Govt. "lazy" on measles inquiry: La'auli
A call to conduct a commission of inquiry into the measles epidemic from Member of Parliament Laaulialemalietoa Leuaatea Schmidt sparked a heated exchange in Parliament on Thursday.
The Minister of Health, Faimalotoa Kika Stowers, revisited the topic of last year’s epidemic which claimed 83 lives, mostly children, in a speech before Parliament on Thursday.
La’aul, the Gagaeifomauga No. 3 M.P., took the opportunity to plead to launch a special inquiry into the issue to ensure the Ministry has left no stones unturned to learn substantial lessons for the future.
“If you have love [for Samoa], we should not be guessing or questioning what we should be doing next, 80 children have died, please, conduct a proper inquiry, a commission of inquiry so we can all be clear,” La’auli said.
“We should not be going forward blindly; we need to do a thorough inquiry into the matter.”
But that plea was abruptly interrupted by the Prime Minister, Tuilaepa Dr. Sailele Malielegaoi, who said the reason for the outbreak was already known.
He insisted that there had already been inquiries made into the causes of the epidemic.
“The reason is that parents would seek the help of traditional healers and present them to the hospital too late,” Tuilaepa said.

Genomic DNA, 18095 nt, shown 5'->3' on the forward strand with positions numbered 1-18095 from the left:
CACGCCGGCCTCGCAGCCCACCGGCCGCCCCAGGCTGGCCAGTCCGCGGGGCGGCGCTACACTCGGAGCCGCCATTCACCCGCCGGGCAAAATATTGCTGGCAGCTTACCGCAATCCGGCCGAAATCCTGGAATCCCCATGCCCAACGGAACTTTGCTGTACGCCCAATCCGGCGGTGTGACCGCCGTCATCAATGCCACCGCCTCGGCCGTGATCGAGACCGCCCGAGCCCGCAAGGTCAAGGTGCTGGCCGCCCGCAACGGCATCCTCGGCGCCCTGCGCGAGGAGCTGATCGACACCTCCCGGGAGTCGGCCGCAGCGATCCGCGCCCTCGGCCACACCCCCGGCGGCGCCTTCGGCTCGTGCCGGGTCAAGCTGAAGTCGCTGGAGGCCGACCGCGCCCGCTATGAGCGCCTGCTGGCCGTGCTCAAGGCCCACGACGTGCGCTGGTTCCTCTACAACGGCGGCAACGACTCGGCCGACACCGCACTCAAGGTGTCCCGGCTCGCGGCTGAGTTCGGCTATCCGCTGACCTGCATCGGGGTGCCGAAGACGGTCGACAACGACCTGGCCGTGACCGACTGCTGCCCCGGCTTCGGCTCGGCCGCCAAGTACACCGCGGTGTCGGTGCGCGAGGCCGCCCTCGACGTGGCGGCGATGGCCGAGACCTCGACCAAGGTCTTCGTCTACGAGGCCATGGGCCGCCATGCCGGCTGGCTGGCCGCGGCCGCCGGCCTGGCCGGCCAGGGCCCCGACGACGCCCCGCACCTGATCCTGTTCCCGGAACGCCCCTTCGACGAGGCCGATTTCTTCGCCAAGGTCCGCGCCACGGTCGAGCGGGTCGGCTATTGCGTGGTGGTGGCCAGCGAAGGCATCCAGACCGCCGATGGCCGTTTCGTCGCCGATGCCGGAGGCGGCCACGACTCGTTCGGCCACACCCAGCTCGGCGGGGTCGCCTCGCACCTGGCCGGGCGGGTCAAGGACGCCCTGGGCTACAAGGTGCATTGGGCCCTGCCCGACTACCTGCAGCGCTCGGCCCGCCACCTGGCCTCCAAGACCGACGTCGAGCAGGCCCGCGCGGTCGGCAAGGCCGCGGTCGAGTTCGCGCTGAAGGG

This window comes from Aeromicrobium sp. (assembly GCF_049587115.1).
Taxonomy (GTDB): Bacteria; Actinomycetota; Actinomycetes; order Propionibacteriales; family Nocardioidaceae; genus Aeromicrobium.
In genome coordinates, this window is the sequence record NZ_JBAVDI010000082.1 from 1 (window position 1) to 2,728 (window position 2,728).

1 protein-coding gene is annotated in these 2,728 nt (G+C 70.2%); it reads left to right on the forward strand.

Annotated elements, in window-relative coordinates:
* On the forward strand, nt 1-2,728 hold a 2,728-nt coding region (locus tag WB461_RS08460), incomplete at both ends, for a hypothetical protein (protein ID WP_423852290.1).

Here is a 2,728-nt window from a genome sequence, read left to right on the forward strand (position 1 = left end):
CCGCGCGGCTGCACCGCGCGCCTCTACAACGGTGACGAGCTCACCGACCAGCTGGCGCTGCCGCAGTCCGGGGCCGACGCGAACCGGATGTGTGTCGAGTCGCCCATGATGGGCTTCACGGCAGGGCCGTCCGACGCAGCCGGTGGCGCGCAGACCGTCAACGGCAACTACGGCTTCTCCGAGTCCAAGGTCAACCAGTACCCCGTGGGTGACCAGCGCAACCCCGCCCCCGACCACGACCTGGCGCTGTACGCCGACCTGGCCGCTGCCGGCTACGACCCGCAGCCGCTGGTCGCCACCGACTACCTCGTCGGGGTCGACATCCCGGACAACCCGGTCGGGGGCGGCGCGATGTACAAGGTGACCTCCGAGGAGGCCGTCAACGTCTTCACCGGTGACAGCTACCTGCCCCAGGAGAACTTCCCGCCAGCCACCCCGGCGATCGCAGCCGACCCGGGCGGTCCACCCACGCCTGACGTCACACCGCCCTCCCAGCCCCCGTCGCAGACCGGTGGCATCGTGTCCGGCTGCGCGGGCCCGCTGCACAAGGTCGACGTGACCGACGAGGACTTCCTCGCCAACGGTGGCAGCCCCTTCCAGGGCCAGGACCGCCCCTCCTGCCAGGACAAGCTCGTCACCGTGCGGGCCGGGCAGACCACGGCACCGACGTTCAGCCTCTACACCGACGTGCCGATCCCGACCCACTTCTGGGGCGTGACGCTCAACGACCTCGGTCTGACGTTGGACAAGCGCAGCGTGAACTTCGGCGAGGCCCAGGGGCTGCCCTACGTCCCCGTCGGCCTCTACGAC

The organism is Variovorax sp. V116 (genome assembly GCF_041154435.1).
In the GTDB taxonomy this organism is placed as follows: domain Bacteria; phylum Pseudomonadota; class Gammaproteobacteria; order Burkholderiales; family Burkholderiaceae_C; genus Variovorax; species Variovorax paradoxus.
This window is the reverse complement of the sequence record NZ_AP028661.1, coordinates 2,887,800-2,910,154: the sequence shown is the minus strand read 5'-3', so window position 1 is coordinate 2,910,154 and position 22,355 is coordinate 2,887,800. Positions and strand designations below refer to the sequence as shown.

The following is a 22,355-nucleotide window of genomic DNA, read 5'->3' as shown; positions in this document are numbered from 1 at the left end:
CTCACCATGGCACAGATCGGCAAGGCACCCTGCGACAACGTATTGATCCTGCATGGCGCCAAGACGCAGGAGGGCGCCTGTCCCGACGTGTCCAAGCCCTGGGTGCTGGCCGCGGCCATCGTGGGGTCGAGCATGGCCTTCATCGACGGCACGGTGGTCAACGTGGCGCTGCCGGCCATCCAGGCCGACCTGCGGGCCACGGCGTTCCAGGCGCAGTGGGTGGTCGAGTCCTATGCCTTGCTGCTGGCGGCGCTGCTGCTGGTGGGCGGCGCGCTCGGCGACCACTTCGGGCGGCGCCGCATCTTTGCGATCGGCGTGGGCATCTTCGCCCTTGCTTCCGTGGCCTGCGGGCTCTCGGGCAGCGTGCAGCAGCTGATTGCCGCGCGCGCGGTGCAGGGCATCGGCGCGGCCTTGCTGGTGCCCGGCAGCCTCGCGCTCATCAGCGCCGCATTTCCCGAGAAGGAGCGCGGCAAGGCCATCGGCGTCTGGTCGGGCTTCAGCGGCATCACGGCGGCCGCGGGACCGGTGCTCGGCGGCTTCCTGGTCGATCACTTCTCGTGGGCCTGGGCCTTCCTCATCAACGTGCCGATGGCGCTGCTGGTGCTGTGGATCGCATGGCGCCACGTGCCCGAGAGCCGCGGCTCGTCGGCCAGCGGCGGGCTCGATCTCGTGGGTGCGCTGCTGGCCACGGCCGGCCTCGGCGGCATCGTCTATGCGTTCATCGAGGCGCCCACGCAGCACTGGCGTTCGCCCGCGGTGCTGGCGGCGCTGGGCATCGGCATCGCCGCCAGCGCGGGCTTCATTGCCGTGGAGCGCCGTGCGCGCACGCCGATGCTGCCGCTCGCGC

“Samoa has well understood this, what do you want? There have already been two commissions of inquiries, should we do another to tell us what we already know?”
In response, La’auli called the Government "lazy" for avoiding calls to conduct the special inquiry.
“The Government is [too] lazy to conduct the commission of inquiry, but we need to find out the truth,” La’auli said.
The former senior member of the current party of the Government who recently resigned, drew a warning from the Speaker of the House for La’auli to adhere to the orders of the Chamber to only speak when given the chance to.
The Acting Speaker of the House, Nafoitoa Tala'imanu Keti, affirmed that there is already a report on the matter before a Parliamentary Committee.
The Minister of Health said that Samoa does not need a special inquiry into the matter as it will only cost more money.
“In my observations, why should we waste more money for an inquiry into what happened when it is our disposition now that we make a solution to prevent the happening of any more incidents such as this,” said Faimalotoa.
She maintained that the reason why Samoa’s infection rate was so high was due to a low population immunity rate and the reliance of parents on traditional healers leading to late presentation at hospitals once they had contracted the illness.
Last month, the former Head of State, Tui Atua Tupua Tamasese Efi, revived a call for the Government to launch a commission of inquiry into the measles crisis.
He challenged Tuilaepa in a paper titled “Anava a le Fuesuavai” he delivered regarding the Lands and Titles Court 2020; Constitution Amendment Bill 2020 and Judicature Bill 2020, last week.
“It is noticed that in matters which are trifling, you Tuilaepa are so ready to call a commission of inquiry,” Tui Atua said.
“Why is there no commission of inquiry into the measles epidemic in Samoa where 81 children died and where there is compelling evidence about the lack of preparation?
“The strong resistance to a commission of inquiry implies a fear of discovery that the truth will be exposed.”